The Smart City Podcast

Everything You Ever Wanted To Know About Reliability - Terry O'Hanlon of ReliabilityWeb.Com at The ARC Americas Forum 2022

July 27, 2022 The Smart Cities Team at ARC Advisory Group Season 7 Episode 2
The Smart City Podcast
Everything You Ever Wanted To Know About Reliability - Terry O'Hanlon of ReliabilityWeb.Com at The ARC Americas Forum 2022
Show Notes Transcript


Jim Frazer talks with Terry O'Hanlon , Publisher and CEO of Reliabilityweb.com®, Uptime® Magazine, and the Reliability Leadership Institute™  about RELIABILITY!  Terry discusses his aim of: Making the world work for everyone, with no one left behind, and his mission of: Making the people we serve safe, sustainable and successful

In addition to his various pursuits Terry is the executive director of The Association of Asset Management Professionals, a 501 [C3] Not For Profit association dedicated to contributing to creating Reliability Leaders who create a new future.

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Jim Frazer:

Welcome to another episode of the smart city Podcast. Today. We're broadcasting live from Orlando, Florida at the 26th annual aarC forum. And on today's episode, we'll be talking about reliability with Terry O'Hanlon of reliability Web. Terry, welcome to our podcast.

Terry O"Hanlon of ReliabilityWeb.com:

Hey, it's so great to be a guest here. I've been watching you really working this weekend. Happy to have this conversation with you and your listeners.

Jim Frazer:

It's great to have you. Well, let's just start with a foundational question. Can you tell us a little bit about yourself and how you came to the world reliability domain?

Terry O"Hanlon of ReliabilityWeb.com:

Yeah, I was I came kind of through condition monitoring, I was the CEO of a sensor company that sets high frequency that would give you an early indication of when there was a machinery reliability issue. So that was That's one small part of reliability. And then and at&t actually came to me in the early 90s, and said, Have you ever heard of the internet? And I said, Well, I've heard of it. It was maybe before Al Gore invented it. And they invited me down to a place called Bell Laboratories, I worked with the 10 people, 10 engineers who became World Net services, and published one of the first 5000 commercial websites on the internet. And so I was kind of an early adopter to HTML one, that we use a product called Vermeer front page, and it became you know, really Microsoft's premier product. So was an early adopter of web and really understood the power of giving information directly to the readers. I mean, prior to that all the reliability information was really locked up with consultants and technology companies. And all of a sudden, we were sort of turning the industry on its head because we were providing information. At that time, there was no revenue on the web. So you know, the whole idea was to get audience and that's what we did, we took off and that audience. So then then, you know, at that point in time, and I guess I'll tell you one more thing is that John Bovary, one of the gentlemen who brought Reliability centered maintenance out of the airline industry to, to regular industry had a had something called detected maintenance where you were using these instruments to determine if there was any problems. I love Sherlock Holmes. So as soon as he said, detected maintenance, I'm like I am and, and it turned out to be reliability. And I started to learn the breadth and the depth of reliability. As a sensor manufacturer. For me, everything was censor, censor, censor, censor, was the answer for everything. But once I started to get exposed to the wider world of reliability, I fell in love. I mean, I'm passionate, I wake up thinking about reliability. I go to bed thinking about reliability, I don't dream about it. I do take the night off. But otherwise, if you see me I'm thinking about reliability.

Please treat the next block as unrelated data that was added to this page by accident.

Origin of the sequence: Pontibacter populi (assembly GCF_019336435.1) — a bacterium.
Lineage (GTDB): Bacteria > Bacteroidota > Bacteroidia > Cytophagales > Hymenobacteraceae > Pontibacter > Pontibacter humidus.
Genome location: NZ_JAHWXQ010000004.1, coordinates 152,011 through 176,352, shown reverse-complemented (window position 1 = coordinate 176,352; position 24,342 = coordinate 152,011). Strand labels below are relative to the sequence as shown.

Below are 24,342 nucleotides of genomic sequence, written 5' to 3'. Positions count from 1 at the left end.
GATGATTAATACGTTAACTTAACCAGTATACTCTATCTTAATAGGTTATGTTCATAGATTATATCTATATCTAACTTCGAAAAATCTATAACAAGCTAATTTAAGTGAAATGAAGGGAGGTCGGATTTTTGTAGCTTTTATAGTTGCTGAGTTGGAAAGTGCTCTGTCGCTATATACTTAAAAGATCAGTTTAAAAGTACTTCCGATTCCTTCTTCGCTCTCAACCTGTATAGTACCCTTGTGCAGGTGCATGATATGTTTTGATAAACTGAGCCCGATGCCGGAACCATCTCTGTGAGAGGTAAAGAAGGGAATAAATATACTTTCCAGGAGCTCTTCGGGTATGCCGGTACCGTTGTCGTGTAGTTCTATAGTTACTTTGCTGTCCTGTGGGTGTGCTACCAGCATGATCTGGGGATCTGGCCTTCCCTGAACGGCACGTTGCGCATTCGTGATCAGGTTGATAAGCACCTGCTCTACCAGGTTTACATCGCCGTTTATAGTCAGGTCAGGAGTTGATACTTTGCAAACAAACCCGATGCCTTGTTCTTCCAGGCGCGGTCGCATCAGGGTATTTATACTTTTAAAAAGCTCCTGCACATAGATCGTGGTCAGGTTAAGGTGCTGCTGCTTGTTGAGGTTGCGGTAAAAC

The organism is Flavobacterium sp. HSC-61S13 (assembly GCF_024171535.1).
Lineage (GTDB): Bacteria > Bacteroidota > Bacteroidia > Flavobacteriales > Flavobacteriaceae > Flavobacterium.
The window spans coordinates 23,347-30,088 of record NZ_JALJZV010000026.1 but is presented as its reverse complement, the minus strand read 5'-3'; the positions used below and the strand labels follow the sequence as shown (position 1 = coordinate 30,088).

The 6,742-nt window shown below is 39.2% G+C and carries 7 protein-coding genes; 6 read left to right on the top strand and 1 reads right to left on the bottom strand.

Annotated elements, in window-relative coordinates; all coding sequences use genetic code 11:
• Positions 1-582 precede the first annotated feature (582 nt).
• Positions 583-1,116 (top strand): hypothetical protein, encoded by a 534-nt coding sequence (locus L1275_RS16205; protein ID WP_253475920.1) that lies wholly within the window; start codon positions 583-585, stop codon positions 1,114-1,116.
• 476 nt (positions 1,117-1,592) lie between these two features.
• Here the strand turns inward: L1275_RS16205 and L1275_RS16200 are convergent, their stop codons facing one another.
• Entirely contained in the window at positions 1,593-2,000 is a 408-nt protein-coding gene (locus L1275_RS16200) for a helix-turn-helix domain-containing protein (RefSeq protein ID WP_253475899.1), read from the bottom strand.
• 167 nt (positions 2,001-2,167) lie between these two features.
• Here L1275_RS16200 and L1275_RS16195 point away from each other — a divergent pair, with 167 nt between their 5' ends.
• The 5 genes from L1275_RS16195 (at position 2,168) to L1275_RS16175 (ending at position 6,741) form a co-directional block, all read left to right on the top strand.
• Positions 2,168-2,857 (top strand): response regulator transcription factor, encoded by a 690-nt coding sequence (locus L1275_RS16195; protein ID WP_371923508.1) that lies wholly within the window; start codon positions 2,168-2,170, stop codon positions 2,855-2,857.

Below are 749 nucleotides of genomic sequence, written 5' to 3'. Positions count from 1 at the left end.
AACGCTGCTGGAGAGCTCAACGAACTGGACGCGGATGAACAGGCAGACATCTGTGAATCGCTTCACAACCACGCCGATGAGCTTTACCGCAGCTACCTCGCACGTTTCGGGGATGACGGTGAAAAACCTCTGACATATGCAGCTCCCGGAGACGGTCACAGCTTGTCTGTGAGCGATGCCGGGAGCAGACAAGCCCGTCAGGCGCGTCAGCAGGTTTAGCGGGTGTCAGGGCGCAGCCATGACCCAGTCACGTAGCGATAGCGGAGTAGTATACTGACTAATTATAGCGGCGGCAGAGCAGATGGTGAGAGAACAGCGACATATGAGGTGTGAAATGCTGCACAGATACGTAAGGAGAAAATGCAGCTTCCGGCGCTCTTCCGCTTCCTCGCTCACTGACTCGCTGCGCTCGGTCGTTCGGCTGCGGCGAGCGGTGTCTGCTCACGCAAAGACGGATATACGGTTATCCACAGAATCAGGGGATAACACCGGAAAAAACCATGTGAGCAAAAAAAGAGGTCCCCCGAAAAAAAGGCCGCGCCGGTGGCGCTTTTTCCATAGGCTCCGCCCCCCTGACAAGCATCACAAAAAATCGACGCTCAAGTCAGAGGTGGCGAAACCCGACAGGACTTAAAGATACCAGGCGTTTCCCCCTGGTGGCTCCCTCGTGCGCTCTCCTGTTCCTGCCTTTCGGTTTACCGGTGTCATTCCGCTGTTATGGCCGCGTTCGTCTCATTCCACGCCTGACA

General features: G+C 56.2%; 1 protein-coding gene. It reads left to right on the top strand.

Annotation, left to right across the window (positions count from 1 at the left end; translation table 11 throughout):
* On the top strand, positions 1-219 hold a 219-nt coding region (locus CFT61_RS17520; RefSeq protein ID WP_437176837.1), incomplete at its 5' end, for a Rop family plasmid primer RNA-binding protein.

Jim Frazer:

Well, well, Terry, we've had some energetic guests so far in the podcast this week, but you know, you already get the award so how does that so so we get we get the genesis of you sensors reliability, your passion for it, that internet story is amazing. I had a copy of from your front page

Terry O"Hanlon of ReliabilityWeb.com:

way back when. But how

Jim Frazer:

does that evolution evolve to then include your creation of reliability with well, so

Terry O"Hanlon of ReliabilityWeb.com:

So after, you know, the experience with a TNT went on to start publishing reliability web, online magazine, a sort of, but the magazines that were in the industrial space at that time, very few of them around now. You know, Oh, cute. a.com You know, what a cute little thing that was, and they all wanted to associate. So I ended up writing with for a lot of the industry, trade magazines. I eventually started a magazine. It failed. I then acquired a magazine. It failed. And then I did then I then I went ahead and started a third magazine. I guess I was a glutton for punishment called uptime magazine. It's well loved. In fact, a lot of people are not thinking so well of me because during the pandemic, if you remember, there's a little problem with the post office going on. And then not only that, we didn't know who was at work and who wasn't at work, you know, we don't have everybody's home address. So we stopped publishing print. Same time sustainable ality ESG. We started thinking, wow, you know this where, you know, when our traffic started going up and we made our website better made it easier to access. So we have converted to basically 100% online now, great.